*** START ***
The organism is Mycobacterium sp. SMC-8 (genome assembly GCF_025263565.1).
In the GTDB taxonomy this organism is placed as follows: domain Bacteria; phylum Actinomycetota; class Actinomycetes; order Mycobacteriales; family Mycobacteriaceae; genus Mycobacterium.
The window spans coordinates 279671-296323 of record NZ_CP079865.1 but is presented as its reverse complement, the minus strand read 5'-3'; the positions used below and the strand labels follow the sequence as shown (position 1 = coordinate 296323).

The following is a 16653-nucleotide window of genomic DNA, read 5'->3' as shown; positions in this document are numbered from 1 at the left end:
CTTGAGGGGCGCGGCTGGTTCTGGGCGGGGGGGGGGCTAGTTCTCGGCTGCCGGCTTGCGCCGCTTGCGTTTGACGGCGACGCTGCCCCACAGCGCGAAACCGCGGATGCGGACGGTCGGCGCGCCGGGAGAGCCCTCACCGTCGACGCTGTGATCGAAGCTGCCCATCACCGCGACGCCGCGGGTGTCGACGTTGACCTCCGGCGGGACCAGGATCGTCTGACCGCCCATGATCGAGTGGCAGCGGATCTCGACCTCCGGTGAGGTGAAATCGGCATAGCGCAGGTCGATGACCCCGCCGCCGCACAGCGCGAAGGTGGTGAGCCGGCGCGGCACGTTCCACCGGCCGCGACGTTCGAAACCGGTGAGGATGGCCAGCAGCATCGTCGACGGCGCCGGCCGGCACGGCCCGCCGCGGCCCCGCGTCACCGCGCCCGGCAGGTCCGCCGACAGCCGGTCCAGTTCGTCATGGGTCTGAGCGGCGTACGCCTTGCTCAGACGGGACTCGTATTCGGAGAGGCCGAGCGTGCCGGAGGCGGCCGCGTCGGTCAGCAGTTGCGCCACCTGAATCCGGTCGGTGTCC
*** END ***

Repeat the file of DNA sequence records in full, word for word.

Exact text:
The organism is Mycobacterium sp. SMC-8 (genome assembly GCF_025263565.1).
In the GTDB taxonomy this organism is placed as follows: domain Bacteria; phylum Actinomycetota; class Actinomycetes; order Mycobacteriales; family Mycobacteriaceae; genus Mycobacterium.
The window spans coordinates 279671-296323 of record NZ_CP079865.1 but is presented as its reverse complement, the minus strand read 5'-3'; the positions used below and the strand labels follow the sequence as shown (position 1 = coordinate 296323).

The following is a 16653-nucleotide window of genomic DNA, read 5'->3' as shown; positions in this document are numbered from 1 at the left end:
CTTGAGGGGCGCGGCTGGTTCTGGGCGGGGGGGGGGCTAGTTCTCGGCTGCCGGCTTGCGCCGCTTGCGTTTGACGGCGACGCTGCCCCACAGCGCGAAACCGCGGATGCGGACGGTCGGCGCGCCGGGAGAGCCCTCACCGTCGACGCTGTGATCGAAGCTGCCCATCACCGCGACGCCGCGGGTGTCGACGTTGACCTCCGGCGGGACCAGGATCGTCTGACCGCCCATGATCGAGTGGCAGCGGATCTCGACCTCCGGTGAGGTGAAATCGGCATAGCGCAGGTCGATGACCCCGCCGCCGCACAGCGCGAAGGTGGTGAGCCGGCGCGGCACGTTCCACCGGCCGCGACGTTCGAAACCGGTGAGGATGGCCAGCAGCATCGTCGACGGCGCCGGCCGGCACGGCCCGCCGCGGCCCCGCGTCACCGCGCCCGGCAGGTCCGCCGACAGCCGGTCCAGTTCGTCATGGGTCTGAGCGGCGTACGCCTTGCTCAGACGGGACTCGTATTCGGAGAGGCCGAGCGTGCCGGAGGCGGCCGCGTCGGTCAGCAGTTGCGCCACCTGAATCCGGTCGGTGTCC